No support for plaintiff's position can be found in the case of In re Miracle Mart, Inc., supra, where the bankruptcy court, exercising its equitable power, extended the time for filing a general unsecured claim based upon the rejection of an executory contract. The debtor made no effort to bring the Government within the discharge provisions of the Act, either by scheduling it as a creditor or by scheduling the executory contract, or by applying to the bankruptcy court for the rejection of this contract. There was no rejection and no extension of time within which the Government could have filed a claim. Plaintiff placed the Government in an equivocal position by failing to reject the contract and by simultaneously contesting the Government's claim before the Board after the confirmation. By this technique the plaintiff, if it had received a favorable decision, could have escaped any liability to the Government and by the same token, if it had received an adverse decision from the Board, could maintain, as it now does, that the Government's liability was a provable claim and discharged by the bankruptcy proceedings. Plaintiff was apparently willing to take this gamble and, by so doing, forfeited its opportunity of forcing the Government to file a claim after a rejection of the contract. The Government's claim was accordingly not discharged.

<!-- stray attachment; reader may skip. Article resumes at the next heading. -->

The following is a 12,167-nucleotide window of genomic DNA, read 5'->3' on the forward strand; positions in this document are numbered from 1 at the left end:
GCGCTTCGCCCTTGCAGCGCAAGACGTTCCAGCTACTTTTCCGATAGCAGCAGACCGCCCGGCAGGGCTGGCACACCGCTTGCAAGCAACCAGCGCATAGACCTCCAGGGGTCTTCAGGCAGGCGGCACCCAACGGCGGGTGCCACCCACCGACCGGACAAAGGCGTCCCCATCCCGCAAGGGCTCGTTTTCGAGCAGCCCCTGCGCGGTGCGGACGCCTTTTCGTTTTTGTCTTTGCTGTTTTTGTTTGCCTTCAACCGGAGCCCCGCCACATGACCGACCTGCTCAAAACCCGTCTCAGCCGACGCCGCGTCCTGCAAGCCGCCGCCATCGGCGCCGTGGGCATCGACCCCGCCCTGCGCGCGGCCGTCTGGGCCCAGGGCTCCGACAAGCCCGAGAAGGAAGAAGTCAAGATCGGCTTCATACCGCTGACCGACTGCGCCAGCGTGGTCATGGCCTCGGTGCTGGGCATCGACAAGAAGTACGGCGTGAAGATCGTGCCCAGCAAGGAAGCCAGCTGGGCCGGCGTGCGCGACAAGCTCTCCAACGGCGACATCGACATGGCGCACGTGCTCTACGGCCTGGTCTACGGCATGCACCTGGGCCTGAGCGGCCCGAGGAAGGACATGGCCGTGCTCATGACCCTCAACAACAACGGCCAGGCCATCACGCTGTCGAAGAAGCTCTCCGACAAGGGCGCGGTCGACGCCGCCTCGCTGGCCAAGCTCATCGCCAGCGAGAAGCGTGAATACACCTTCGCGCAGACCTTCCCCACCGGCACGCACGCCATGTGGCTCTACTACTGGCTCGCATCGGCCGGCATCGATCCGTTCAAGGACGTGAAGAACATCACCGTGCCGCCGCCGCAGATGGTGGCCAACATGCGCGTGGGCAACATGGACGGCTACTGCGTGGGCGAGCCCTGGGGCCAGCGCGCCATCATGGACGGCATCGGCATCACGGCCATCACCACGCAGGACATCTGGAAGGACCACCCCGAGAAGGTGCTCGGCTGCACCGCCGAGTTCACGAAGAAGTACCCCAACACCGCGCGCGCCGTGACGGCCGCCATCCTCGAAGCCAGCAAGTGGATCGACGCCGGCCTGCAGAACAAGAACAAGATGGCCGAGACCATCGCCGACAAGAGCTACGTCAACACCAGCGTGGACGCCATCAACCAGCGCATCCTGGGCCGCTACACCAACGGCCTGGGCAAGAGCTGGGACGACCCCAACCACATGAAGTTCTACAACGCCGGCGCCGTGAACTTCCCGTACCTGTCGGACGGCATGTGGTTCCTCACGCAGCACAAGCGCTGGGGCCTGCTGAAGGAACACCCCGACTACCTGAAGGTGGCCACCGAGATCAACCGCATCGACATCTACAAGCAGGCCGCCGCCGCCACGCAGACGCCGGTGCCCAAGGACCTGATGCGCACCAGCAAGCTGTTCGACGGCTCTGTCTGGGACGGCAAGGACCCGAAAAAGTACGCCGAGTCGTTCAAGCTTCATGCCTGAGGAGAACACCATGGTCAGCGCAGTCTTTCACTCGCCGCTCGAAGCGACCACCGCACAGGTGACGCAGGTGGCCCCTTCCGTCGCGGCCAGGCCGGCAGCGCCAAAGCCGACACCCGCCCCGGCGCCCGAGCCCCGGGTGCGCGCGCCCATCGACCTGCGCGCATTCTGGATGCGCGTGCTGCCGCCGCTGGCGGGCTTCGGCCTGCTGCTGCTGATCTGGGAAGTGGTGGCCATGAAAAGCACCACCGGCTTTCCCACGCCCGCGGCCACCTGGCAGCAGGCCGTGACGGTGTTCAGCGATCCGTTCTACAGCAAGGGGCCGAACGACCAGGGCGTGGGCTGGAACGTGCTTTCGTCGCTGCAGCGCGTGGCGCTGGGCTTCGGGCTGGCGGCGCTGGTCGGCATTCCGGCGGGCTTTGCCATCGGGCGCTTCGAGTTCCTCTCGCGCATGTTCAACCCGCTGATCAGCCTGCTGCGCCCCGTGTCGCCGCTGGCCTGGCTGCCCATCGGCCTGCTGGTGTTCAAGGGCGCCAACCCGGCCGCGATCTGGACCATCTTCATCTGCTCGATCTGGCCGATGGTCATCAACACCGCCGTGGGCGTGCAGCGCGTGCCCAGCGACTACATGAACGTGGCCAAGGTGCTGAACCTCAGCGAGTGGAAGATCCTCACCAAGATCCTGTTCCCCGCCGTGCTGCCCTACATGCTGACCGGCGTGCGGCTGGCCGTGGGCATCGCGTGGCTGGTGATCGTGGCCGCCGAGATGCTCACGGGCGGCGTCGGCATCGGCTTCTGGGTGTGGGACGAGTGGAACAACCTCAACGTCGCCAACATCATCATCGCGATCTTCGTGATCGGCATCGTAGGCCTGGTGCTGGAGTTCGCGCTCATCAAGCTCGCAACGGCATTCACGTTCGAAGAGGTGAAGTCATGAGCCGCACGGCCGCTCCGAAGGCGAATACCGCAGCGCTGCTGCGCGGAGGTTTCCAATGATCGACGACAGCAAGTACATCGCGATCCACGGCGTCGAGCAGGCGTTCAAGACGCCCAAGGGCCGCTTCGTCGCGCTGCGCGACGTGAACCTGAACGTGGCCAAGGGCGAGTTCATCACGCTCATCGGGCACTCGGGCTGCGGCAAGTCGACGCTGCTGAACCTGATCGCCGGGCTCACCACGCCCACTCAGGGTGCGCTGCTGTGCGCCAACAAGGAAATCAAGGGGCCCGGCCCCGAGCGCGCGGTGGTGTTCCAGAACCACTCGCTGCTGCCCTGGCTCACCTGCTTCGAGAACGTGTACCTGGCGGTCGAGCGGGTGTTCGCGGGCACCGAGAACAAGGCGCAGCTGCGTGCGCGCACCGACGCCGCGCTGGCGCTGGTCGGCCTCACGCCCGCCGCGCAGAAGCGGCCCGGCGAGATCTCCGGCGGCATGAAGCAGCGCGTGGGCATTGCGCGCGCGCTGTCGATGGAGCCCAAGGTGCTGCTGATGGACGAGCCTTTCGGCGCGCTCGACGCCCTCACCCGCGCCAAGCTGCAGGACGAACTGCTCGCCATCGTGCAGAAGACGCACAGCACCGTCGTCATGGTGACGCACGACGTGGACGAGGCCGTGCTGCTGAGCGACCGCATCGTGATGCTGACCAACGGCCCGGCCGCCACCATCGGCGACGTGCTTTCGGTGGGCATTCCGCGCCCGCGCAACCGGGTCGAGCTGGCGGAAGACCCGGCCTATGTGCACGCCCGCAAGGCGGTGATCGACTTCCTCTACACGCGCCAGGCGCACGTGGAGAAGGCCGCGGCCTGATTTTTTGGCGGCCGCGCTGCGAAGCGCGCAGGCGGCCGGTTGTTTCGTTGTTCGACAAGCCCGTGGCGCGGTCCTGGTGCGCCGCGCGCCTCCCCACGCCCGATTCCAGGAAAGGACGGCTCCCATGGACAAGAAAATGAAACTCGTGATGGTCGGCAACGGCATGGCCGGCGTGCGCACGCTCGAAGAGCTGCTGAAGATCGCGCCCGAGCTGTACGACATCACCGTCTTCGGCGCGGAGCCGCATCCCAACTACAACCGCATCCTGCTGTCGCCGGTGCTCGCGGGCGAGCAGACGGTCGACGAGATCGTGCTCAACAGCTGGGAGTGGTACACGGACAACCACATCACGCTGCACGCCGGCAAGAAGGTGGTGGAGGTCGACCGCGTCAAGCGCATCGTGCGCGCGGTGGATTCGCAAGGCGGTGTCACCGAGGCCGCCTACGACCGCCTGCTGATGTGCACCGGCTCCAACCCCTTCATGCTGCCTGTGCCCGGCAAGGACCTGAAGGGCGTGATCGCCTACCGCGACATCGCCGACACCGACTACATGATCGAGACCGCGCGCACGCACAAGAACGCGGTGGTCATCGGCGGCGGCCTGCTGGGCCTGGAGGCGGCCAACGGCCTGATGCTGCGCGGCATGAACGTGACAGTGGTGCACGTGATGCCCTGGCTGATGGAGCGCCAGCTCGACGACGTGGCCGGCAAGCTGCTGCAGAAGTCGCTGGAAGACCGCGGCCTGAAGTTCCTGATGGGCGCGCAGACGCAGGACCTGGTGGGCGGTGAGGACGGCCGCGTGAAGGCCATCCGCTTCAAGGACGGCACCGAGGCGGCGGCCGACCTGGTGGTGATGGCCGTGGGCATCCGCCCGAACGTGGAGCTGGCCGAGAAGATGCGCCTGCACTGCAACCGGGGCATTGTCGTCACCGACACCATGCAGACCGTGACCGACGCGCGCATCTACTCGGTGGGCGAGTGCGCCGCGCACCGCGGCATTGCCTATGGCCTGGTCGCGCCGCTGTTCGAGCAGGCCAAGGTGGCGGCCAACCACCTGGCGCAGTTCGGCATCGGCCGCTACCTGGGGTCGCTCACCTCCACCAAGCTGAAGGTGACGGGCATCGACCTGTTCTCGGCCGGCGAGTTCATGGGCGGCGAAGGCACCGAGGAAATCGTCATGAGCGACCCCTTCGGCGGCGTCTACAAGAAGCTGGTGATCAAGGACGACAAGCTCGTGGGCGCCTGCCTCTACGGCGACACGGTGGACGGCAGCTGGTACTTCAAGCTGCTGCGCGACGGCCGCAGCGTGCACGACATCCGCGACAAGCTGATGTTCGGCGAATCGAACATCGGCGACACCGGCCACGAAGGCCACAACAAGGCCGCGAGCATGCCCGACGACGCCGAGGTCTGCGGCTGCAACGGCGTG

One final point raised by the Government should be considered and that is its contention that it never had knowledge of the proceeding. Section 17a(3) of the Act (11 U.S.C.A. § 35(a)(3)) excepts from discharge unscheduled debts unless the creditor had notice or actual knowledge of the proceedings. It is conceded that the Government's claim was not scheduled at any time either as an executory contract or as a debt contingent or otherwise, as required by Sections 7a(8) (11 U.S.C.A. § 25(a)(8)) and 324(1) of the Act, or that the Government was notified as required by Section 58e of the Act (11 U.S.C.A. § 94(e)). There was no extension of time granted to the Government to file claims under Section 313(1) and (3), or under Section 57n as authorized by Section 355 of the Act (11 U.S.C.A. § 755). Plaintiff contends that the Government had the requisite knowledge of the proceedings by reason of its correspondence with DESC, Ohio. The question of knowledge of the proceedings under the particular facts of this case is probably academic. However, in order to understand the Government's position, it is necessary to recall that prior to the filing of the petition plaintiff had been notified that all correspondence concerning this particular contract should be directed to the Defense Contract Administration Services Region, New York. The only proper way in which notice of bankruptcy may be given to the United States is by notice to the particular agency to which the debt is owing. Notice to DESC cannot be imputed to the Defense Contract Administration Services Region, New York. United States v. Golenburg, 175 F. Supp. 415 (N.D.Ohio, E.D.1959). Under these circumstances the Government could hardly be charged with notice or knowledge of the proceedings as contemplated by Section 17a(3). Cf., United States v. Yale Transport Corp., 184 F. Supp. 42 (S.D.N.Y.1960), and United States v. Omer, 232 F. Supp. 746 (D. Kansas 1964). While notice to the proper governmental authorities might have resulted in different action on the part of the Government, the gravamen of the Government's position is predicated in reality upon plaintiff's ambiguous conduct during the arrangement proceedings. *fn3"